Defendant next argues that his trial counsel provided him ineffective assistance in violation of his constitutional rights. Defendant contends that his trial counsel's ineffectiveness stemmed from the failure (1) to file a motion to dismiss the indictment; (2) to object to hearsay and incompetent evidence introduced in support of the State's accident reconstruction expert's opinion; (3) to introduce evidence that the Tracker was an unsafe vehicle; and (4) to object to the introduction of defendant's criminal background at the jury waiver hearing or request a substitution of judges. To show ineffective assistance of counsel, a defendant must satisfy both parts of the familiar Strickland test: that his attorney's representation was below an objective standard of reasonableness and that, but for his attorney's unprofessional errors, there is a reasonable probability that the trial results would have been different. People v. Flewellen, 273 Ill. App.3d 1044, 1048 (1995).

We can dispose of three of the alleged unprofessional errors on the grounds that no prejudice accrued from trial counsel's conduct. Defendant asserts that trial counsel's failure to contest the indictment amounted to ineffective assistance. As we decided above, the indictment was valid, even under the stricter standard of review applied to pretrial challenges. Thus, a motion to dismiss the indictment would necessarily have been denied, and trial counsel cannot be deemed ineffective for failing to file a futile motion.

Similarly, we found that no error accrued to the prosecutor's statement on defendant's eligibility for an extended sentence. Defendant therefore cannot show that he was prejudiced by trial counsel's inaction with regard to the statement.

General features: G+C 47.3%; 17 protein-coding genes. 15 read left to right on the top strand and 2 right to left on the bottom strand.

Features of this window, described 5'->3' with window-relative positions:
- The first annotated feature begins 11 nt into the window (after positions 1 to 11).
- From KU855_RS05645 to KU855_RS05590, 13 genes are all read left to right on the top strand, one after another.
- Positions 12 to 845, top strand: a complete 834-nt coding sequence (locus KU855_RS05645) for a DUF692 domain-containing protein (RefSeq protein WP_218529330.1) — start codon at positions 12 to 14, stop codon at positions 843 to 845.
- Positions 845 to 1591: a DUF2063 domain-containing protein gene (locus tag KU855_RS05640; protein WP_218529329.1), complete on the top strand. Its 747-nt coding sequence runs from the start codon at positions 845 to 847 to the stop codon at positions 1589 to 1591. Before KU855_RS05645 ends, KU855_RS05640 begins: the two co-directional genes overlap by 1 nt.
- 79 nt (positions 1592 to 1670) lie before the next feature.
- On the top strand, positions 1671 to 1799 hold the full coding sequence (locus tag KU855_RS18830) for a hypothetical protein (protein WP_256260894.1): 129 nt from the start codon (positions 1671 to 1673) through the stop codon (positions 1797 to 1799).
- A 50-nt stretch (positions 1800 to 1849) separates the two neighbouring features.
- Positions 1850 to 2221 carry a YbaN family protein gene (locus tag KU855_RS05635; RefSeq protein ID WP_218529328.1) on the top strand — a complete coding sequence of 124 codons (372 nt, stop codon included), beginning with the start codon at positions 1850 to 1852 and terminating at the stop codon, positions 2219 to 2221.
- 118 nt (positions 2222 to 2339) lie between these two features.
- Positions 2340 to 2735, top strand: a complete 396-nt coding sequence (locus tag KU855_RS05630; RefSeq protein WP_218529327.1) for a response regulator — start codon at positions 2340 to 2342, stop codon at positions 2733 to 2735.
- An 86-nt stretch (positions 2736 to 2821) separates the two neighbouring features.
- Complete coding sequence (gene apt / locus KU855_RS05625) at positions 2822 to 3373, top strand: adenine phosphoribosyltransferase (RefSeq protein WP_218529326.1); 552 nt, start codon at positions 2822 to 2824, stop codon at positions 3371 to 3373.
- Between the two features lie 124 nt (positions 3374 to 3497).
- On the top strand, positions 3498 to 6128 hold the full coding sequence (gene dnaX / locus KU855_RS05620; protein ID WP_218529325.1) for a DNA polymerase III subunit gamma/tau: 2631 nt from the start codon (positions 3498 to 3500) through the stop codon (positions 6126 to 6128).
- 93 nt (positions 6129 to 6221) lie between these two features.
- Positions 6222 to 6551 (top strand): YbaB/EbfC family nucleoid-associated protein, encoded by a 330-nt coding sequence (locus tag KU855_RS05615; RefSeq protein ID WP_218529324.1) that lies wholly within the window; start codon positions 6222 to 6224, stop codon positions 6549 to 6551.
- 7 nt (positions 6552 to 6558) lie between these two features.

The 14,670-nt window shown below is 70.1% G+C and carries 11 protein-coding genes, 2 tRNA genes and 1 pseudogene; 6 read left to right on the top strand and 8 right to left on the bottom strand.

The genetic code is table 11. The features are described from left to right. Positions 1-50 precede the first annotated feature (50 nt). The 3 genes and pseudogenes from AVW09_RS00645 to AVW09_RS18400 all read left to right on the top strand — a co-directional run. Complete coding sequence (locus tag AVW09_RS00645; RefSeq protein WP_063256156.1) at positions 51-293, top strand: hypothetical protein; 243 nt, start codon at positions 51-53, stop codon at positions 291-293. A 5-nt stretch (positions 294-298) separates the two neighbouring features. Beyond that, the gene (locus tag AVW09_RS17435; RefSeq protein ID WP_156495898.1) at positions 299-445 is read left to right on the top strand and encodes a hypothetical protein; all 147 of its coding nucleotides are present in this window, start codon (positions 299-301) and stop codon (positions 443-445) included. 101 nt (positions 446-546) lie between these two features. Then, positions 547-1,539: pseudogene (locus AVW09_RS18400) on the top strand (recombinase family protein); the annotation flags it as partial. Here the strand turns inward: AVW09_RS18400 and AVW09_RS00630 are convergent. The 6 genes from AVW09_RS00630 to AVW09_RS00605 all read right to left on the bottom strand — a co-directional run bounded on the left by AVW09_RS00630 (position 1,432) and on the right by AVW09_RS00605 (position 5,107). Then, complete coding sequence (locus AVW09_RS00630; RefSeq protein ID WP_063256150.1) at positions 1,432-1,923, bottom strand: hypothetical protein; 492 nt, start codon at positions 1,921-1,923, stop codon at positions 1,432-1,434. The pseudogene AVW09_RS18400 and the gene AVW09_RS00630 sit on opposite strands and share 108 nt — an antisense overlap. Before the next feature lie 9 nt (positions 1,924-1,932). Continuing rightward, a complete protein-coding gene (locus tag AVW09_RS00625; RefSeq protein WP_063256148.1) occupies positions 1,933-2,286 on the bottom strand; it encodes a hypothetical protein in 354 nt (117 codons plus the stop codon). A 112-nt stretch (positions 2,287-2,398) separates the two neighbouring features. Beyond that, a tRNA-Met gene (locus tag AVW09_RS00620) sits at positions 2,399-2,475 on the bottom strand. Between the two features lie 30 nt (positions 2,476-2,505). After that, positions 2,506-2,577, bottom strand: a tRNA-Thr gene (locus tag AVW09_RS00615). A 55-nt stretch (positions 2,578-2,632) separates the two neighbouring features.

Defendant also claims that trial counsel should have introduced documents showing the inherent instability and danger of the Tracker. Contrary to defendant's assertions, this information would not have changed the outcome of the trial. The trial court determined that defendant hunted down the Tracker after the initial altercation, then rammed it and pushed it off the road. That the Tracker was more prone to rollovers than other vehicles is of no moment, for it is undisputed that defendant's vehicle struck the Tracker. Defendant was charged with the knowledge that the action of striking another vehicle while traveling at expressway speeds created a strong probability of death or great bodily harm. That defendant chose to strike a vehicle that was prone to rollover does not obviate the elements of the crime; defendant must take his victims as he finds them. The State proved the necessary elements of the offense of first-degree murder ( 720 ILCS 5/9 — 1(a)(2) (West 1994)) beyond a reasonable doubt. While it is a great tragedy that Cozette Jones died as a result of defendant's actions, it is this sort of fortuity which separates the crimes of murder and attempted murder. The outcome of the trial would not have changed even had trial counsel introduced evidence of the Tracker's inherent dangers, and therefore we cannot say that this amounted to ineffectiveness.

Defendant also contends that trial counsel was ineffective for failing to object to the State's reconstruction expert's testimony concerning the basis of his opinion. The alleged incompetent testimony established the information upon which the State's expert relied in forming his opinion. Otherwise inadmissible evidence may be used to establish the foundation of expert testimony so long as it is the kind of information experts in the field reasonably rely upon. People v. Contreras, 246 Ill. App.3d 502, 510 (1993). Here, Thompson relied upon the contents of police reports, measurements made by a state trooper whose job was to take the measurements, witness statements, photographs of the vehicles and scene, documents prepared by the Illinois Department of Transportation, and interviews with a certified mechanic. We do not believe this information is beyond the pale of what experts in the field reasonably rely upon. We note that defendant's expert, Monick, testified that he usually reviews police reports and witness statements in forming his opinion. Accordingly, we do not believe any error accrued as a result of the admission of the foundation to Thompson's expert opinion.